Of cruises and nursing homes

As someone early in the second half of my first century I, like many in my situation, have had conversations with my mom about how she wants to live out her life as she gets older. We (my wife and I) have had similar conversations with her parents. There are no easy answers, because you never really know what’s going to happen until it happens, but you do need to plan.

Earlier today my mom shared this video on Facebook. (A hint, maybe?)

 

Now I don’t know if the numbers in the video are accurate, and to a certain extent it doesn’t matter. What matters is the point that the video is making, that we can do better by our parents and grandparents than warehousing them in “homes” that are more hospital than home.

I wrote about this over ten years ago after hearing an interview with the makers of the film Almost Home. Here’s what I had to say about it then.

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On the other end of the age spectrum, adult children often must make care decisions for their aging parents. Many times this results in these elderly parents living out their final days in a nursing home, with every aspect of their lives controlled by the administrators of the home. Again, not a decision to be made lightly. (I think we’ve all heard the horror stories.)

The film Almost Home, recently aired on PBS, talks about a different kind of way to run a nursing home.

ALMOST HOME offers an inside look at the lives of these residents, their families and those who care for them as each adjusts to the challenges of growing older. ALMOST HOME filmmakers Brad Lichtenstein and Lisa Gildehaus introduce couples bonded and divided by disability, children torn between caring for their dependent parents and their own families, nursing assistants doing difficult work for near-poverty wages and visionary nursing home director John George, who is committed to transforming his century-old hospital-like institution into a true home.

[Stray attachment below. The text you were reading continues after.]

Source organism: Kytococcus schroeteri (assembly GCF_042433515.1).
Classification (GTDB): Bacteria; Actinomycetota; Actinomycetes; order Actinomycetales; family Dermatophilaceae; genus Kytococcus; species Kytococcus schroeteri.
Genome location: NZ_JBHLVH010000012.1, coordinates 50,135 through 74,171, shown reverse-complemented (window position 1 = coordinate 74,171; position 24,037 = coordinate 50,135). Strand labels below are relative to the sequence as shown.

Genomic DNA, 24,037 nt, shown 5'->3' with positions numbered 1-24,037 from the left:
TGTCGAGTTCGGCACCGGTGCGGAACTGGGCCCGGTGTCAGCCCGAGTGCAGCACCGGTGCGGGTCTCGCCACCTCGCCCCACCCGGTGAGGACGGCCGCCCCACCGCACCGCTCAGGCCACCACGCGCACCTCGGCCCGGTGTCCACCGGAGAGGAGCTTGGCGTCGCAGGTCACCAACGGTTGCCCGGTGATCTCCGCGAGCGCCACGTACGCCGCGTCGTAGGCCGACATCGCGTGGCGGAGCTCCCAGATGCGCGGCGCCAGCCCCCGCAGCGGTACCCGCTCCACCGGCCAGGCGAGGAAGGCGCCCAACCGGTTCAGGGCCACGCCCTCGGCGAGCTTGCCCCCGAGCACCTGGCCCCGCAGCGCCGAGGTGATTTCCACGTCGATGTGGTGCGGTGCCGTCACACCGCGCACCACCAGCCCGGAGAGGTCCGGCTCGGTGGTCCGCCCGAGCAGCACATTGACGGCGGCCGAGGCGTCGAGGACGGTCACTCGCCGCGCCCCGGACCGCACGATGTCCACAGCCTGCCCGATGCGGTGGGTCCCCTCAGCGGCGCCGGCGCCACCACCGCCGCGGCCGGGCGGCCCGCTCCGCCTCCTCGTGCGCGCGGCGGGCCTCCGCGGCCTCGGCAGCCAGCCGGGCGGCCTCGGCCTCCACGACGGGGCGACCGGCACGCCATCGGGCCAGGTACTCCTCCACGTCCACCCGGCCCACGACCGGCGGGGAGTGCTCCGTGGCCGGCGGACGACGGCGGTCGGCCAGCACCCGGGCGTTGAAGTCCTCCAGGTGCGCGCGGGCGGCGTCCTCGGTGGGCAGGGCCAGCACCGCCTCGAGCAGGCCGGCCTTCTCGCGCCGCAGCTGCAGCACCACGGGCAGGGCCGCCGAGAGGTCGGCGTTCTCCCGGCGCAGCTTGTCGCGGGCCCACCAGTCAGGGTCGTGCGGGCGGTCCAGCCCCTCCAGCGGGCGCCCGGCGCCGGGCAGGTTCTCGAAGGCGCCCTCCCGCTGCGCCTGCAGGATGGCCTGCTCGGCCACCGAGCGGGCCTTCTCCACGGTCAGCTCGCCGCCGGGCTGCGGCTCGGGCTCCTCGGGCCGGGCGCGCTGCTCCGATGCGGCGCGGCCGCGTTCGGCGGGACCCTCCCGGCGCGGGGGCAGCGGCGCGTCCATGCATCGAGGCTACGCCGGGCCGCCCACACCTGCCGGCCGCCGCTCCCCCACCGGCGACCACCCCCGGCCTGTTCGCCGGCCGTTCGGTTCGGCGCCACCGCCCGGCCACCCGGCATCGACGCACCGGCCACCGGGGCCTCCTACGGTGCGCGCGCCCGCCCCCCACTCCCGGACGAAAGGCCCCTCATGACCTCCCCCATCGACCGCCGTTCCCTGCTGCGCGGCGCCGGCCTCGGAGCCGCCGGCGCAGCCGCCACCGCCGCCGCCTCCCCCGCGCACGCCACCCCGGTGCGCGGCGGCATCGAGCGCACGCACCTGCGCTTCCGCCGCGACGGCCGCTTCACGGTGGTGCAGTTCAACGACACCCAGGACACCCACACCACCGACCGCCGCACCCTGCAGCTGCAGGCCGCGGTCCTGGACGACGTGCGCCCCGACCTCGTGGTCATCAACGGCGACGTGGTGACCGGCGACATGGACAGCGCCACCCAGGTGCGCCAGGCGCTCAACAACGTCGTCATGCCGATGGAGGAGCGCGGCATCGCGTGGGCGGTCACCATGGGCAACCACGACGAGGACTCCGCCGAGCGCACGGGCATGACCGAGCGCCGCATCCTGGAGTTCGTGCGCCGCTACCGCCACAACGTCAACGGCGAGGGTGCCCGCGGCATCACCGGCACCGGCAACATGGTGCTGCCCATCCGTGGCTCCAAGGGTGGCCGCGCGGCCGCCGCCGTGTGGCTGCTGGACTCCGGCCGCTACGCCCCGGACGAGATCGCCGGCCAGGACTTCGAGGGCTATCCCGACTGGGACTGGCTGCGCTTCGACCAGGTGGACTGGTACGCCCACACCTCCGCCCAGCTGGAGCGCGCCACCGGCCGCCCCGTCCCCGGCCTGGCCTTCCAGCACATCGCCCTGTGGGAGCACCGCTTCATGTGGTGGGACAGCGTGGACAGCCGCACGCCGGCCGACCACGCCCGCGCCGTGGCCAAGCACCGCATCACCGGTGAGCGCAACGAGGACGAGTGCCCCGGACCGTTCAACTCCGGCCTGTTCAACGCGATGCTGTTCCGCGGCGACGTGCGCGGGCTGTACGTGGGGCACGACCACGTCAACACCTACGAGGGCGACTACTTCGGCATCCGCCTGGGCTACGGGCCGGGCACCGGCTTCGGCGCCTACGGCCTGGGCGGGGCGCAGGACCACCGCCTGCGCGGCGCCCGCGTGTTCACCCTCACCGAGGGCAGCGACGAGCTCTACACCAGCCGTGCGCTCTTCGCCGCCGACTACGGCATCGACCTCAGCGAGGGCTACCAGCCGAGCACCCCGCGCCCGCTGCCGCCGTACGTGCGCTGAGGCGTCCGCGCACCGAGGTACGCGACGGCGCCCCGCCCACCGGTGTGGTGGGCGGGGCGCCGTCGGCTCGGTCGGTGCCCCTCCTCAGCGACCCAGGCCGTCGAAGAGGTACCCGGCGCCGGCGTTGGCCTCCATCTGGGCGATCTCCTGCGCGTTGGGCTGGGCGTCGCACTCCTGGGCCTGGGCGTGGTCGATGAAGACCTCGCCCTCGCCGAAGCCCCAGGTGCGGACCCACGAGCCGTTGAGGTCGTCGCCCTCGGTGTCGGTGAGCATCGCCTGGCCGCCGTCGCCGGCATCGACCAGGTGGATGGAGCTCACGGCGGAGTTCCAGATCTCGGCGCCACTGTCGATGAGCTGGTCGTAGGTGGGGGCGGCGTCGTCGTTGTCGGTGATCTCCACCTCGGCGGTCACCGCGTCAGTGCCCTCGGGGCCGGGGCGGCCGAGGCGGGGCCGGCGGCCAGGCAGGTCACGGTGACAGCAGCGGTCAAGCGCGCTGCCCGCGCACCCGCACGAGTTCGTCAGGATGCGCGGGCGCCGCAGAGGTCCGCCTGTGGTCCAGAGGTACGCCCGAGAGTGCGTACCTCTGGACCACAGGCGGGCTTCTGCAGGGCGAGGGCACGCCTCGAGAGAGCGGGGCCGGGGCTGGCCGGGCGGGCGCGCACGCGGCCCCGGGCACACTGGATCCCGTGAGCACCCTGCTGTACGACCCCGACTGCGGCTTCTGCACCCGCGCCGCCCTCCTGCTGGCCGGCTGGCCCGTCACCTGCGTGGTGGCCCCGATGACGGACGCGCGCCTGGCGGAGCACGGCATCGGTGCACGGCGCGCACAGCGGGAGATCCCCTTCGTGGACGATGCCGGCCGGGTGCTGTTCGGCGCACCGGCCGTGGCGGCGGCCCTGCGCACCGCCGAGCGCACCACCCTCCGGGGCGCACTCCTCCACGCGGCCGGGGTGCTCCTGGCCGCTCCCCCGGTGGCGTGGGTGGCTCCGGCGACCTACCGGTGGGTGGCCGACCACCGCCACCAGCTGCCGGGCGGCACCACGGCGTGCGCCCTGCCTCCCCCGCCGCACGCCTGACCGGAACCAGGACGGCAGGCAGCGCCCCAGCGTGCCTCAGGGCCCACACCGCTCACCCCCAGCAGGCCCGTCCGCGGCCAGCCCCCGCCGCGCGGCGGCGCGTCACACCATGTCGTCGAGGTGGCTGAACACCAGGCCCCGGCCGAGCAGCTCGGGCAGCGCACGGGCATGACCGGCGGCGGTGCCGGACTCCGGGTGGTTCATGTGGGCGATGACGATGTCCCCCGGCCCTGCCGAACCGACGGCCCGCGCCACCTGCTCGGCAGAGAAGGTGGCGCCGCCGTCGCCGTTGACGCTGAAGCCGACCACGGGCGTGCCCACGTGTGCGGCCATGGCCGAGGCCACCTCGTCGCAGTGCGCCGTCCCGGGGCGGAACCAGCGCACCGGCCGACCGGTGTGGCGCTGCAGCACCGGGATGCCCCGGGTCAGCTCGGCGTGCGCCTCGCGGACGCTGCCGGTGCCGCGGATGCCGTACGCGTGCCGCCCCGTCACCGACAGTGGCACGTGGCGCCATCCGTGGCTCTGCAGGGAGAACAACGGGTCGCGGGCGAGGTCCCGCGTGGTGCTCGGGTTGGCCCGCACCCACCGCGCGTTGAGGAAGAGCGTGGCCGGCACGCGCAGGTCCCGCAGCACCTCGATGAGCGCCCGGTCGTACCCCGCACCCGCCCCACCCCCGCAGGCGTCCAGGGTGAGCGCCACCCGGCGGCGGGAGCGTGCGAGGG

Under George’s leadership, Saint John’s On The Lake is reinventing its 135-year-old medical model of care (think hospital) with a social one (think home). His goal is to transform the way people see nursing homes—not as institutions of boredom and despair but as vibrant communities where residents live rich and fulfilling lives. To succeed, he will have to win over skeptical managers, resistant nurses, overworked and underpaid nursing assistants, complacent residents and often-overwhelmed family members.

The key change in my mind is that the residents here retain as much control as possible of their own lives. They can wake up when they want to, instead of the usual scheduled wake-ups. Meals are tailored as much as possible to what the residents desire, not a typical bland hospital menu. (If someone has lived a good 90 years, and wants some bacon for breakfast, they should be able to get bacon for breakfast!) They have a cocktail hour every Monday where *gasp* they can drink cocktails.

—– — — – –

Basically, a human centered approach.

I’d like to think that a lot has happened in the ten years since. Time to do some more reading and research.

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